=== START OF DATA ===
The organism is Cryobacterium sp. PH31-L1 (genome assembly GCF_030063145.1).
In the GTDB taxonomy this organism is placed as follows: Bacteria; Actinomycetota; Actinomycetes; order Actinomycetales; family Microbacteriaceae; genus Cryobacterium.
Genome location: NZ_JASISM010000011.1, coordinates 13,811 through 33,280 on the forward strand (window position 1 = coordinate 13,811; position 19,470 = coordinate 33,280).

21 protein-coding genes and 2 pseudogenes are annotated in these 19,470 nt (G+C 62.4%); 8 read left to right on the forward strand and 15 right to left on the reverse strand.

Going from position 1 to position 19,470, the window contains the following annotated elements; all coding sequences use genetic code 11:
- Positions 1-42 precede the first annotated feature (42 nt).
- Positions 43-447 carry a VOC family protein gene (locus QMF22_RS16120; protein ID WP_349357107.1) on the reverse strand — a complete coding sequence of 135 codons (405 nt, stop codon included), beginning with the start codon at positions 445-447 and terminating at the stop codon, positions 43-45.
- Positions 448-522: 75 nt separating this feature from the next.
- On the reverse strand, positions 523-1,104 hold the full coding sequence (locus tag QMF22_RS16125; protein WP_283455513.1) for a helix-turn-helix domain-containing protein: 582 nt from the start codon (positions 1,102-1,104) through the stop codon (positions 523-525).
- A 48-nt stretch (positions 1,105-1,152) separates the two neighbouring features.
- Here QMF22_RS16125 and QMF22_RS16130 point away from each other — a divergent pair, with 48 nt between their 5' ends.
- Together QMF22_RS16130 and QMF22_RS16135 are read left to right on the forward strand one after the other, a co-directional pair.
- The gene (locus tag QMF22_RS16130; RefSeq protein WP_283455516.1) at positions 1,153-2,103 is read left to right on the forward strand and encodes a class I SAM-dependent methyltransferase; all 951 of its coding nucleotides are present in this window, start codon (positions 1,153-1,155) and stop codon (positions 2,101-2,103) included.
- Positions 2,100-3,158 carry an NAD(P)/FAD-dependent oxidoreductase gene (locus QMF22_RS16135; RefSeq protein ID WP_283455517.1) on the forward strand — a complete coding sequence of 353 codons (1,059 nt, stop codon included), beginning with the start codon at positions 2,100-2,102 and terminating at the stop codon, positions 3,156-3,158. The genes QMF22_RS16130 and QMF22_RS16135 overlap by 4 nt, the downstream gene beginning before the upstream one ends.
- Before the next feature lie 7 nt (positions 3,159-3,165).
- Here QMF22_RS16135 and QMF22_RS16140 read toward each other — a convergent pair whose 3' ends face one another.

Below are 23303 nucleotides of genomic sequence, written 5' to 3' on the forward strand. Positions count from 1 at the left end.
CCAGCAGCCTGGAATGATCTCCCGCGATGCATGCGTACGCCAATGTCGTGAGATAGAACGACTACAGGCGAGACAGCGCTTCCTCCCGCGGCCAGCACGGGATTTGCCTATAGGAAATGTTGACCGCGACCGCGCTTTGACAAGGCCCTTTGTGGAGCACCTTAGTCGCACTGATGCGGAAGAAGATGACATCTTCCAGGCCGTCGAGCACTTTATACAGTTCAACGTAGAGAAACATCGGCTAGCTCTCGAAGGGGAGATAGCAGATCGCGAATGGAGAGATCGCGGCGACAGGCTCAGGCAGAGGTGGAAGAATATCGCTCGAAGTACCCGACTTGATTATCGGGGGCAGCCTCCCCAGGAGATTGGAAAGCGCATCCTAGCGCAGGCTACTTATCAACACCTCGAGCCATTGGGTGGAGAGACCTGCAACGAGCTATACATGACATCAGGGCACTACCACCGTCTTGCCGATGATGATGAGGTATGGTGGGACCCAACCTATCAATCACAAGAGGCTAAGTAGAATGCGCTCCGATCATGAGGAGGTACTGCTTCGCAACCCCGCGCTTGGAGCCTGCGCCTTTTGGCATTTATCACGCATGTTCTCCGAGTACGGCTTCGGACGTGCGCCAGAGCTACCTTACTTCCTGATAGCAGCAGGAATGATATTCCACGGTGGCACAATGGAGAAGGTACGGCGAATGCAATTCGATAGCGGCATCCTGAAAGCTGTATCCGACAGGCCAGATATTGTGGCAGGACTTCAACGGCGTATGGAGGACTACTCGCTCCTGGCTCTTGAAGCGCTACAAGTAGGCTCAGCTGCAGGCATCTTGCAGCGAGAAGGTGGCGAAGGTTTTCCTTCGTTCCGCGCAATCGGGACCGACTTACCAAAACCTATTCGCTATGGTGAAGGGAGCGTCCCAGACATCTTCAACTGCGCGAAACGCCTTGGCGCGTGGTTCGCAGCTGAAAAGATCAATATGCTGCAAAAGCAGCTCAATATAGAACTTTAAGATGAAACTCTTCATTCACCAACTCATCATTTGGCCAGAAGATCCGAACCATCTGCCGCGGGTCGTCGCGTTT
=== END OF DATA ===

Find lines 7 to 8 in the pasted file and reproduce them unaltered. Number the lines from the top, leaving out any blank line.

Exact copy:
- Positions 43-447 carry a VOC family protein gene (locus QMF22_RS16120; protein ID WP_349357107.1) on the reverse strand — a complete coding sequence of 135 codons (405 nt, stop codon included), beginning with the start codon at positions 445-447 and terminating at the stop codon, positions 43-45.
- Positions 448-522: 75 nt separating this feature from the next.